There are 11 Sinai tribes, all of which support ousted President Mohammed Morsi and reject the military coup, according to Menaei.

On Sept. 3, tribal leaders decided to form a tribal council to present urgent national issues to the authorities. Most notably, they want to discuss the home demolitions near the border in Rafah, the continued closure of the Sheikh Zowaid square — which has more than 200 stores — and the indiscriminate arrest and torture of innocent people.

Commenting on the tunnels issue, Menaei said that until now the Egyptian army has demolished 13 houses in Egyptian Rafah, pointing out that the communication between the Sinai tribes and the army is almost nonexistent.

Menaei discounted the possibility that weapons are being smuggled between Egypt and Gaza. “The army may wish to keep certain people out of Egypt. [But] those demolitions indicate that the army wants to isolate Gaza from the world in light of the continued closure of the crossing,” he noted.

Regarding the combatants that the army is fighting, Menaei said, “The Sinai has been uncontrolled for two years while the world’s intelligence agencies roam free in it. The army is fighting some Bedouins and some tribes and people from outside Egypt.” He said that the Palestinians are unlikely to engage in any military operations against the Egyptian army.

After ousting Morsi on July 3, the army has cracked down on the underground tunnels between Egypt and Gaza. The tunnels are used to supply Gaza with goods and material that the Israeli occupation prevents from entering through the crossings. The crackdown coincided with an Egyptian army military operation against unknown militants in the Sinai as well as unusual maneuvers on the border with Gaza.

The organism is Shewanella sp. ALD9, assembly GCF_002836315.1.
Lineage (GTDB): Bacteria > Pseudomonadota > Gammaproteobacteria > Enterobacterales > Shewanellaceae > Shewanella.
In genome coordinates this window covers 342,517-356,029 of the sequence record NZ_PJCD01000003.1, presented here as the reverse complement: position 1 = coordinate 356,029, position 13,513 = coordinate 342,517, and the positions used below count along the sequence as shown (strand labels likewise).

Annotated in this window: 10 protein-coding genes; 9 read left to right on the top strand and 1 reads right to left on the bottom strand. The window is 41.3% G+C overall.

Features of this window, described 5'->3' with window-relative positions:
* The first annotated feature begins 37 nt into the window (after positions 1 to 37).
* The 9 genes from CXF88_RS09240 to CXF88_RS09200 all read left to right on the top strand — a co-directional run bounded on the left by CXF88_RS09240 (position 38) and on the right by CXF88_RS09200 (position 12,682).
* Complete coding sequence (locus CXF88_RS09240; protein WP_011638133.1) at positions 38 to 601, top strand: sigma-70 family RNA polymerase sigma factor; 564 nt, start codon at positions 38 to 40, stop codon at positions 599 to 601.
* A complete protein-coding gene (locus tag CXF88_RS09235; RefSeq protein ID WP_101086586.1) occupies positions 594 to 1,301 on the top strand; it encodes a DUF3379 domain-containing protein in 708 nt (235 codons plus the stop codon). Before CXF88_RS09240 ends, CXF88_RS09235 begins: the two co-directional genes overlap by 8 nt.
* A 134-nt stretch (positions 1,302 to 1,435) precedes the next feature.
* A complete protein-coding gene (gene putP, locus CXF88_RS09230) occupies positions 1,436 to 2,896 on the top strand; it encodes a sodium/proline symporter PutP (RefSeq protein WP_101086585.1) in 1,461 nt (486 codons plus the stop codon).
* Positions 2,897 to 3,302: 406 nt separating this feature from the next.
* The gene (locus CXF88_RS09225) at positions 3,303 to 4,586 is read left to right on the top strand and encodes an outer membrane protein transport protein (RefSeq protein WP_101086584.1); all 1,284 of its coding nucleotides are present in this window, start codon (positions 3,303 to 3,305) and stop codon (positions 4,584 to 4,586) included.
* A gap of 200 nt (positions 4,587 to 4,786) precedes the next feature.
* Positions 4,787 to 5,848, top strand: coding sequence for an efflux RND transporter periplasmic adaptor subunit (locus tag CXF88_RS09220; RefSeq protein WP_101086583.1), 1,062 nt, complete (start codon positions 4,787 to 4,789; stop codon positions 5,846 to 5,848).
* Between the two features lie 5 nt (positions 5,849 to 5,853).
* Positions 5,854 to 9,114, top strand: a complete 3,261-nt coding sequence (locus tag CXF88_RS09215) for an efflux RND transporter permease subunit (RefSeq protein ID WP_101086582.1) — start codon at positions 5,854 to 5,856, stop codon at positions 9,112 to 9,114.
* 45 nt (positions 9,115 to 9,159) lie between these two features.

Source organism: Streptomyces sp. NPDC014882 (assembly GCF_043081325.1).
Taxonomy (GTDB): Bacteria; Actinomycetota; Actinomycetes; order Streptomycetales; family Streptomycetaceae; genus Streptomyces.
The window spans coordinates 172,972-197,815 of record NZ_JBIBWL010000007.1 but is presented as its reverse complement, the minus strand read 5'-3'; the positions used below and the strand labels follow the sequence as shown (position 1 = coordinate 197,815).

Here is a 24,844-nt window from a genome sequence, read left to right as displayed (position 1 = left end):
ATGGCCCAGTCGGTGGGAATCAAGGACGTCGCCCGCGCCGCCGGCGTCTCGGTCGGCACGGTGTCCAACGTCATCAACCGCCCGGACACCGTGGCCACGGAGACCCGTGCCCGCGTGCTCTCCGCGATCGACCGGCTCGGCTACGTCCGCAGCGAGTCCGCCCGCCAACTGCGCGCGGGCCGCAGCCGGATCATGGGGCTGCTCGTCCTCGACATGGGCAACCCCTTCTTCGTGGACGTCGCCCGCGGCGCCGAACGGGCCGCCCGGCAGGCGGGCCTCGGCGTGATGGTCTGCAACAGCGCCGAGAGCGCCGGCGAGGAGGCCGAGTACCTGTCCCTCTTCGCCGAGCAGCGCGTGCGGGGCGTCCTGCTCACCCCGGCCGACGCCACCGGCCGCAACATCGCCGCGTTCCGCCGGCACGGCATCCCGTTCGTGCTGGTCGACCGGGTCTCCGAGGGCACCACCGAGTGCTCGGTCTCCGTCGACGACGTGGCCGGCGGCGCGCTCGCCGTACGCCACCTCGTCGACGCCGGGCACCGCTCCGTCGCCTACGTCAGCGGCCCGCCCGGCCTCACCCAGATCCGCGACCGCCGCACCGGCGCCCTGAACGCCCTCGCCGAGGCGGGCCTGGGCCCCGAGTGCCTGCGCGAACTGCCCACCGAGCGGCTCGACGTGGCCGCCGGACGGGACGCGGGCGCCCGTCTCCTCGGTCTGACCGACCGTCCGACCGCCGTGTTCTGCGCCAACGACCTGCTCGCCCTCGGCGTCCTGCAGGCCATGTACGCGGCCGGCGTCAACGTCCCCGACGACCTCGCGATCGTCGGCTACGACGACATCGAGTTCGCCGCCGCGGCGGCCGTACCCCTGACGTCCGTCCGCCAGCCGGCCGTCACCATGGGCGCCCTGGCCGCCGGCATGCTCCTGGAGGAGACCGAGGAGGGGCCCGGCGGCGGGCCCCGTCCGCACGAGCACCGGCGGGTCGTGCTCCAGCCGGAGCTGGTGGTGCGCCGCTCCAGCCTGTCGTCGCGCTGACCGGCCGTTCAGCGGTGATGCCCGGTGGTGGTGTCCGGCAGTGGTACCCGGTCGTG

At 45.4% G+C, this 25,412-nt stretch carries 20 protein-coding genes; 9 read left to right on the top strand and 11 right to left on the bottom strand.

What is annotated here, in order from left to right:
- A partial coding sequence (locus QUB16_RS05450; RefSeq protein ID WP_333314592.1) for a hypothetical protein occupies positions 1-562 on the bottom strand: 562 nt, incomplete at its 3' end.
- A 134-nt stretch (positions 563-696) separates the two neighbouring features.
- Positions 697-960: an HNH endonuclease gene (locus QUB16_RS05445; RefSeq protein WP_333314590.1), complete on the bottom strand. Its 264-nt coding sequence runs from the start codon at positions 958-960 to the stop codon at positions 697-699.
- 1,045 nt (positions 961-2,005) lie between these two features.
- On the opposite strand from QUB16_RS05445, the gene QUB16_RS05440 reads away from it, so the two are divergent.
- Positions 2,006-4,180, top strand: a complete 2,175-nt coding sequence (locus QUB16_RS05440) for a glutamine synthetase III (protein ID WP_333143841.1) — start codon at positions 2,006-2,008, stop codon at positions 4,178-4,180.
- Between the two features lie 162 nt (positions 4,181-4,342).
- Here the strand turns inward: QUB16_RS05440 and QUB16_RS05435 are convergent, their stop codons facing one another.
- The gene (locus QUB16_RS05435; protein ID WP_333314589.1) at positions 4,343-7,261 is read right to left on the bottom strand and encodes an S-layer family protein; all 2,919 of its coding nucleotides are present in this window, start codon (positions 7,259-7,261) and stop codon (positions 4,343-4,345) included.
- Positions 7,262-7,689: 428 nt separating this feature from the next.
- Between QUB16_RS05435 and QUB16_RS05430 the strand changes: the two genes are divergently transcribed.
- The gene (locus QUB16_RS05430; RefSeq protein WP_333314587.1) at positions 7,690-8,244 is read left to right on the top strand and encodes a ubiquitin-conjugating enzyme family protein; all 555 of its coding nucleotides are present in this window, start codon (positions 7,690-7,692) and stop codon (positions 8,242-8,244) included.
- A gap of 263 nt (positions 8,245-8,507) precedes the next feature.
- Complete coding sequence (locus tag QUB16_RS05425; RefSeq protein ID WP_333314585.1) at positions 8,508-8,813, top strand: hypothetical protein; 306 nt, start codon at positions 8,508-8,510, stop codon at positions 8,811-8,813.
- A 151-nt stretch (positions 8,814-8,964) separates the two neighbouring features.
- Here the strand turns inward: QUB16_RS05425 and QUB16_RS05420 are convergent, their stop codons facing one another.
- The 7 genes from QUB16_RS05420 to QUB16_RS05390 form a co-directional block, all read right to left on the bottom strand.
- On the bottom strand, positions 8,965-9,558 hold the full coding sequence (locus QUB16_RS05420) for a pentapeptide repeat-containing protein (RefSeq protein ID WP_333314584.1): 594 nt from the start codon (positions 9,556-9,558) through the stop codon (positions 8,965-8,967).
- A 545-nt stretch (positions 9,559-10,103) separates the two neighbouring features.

Inhabitants on both sides in agreement

The Egyptian media, some political leaders and military officials have accused Hamas of engaging in military actions in Egypt and of intervening in Egyptian affairs. But the people of Sinai and the tribes — which are connected to the Palestinians by a network of underground tunnels, old relationships, trade and a common history — deny that the Palestinians are interfering in Egypt.

According to a number of workers who spoke to Al-Monitor, these tunnels are the only source of income for many inhabitants on both sides of Rafah. They oppose the demolition of the tunnels because there are no alternatives for income.

On Sept. 5, an Egyptian military source issued a statement saying that 95% of the tunnels and oil smuggling lines between Egypt and Gaza have been destroyed.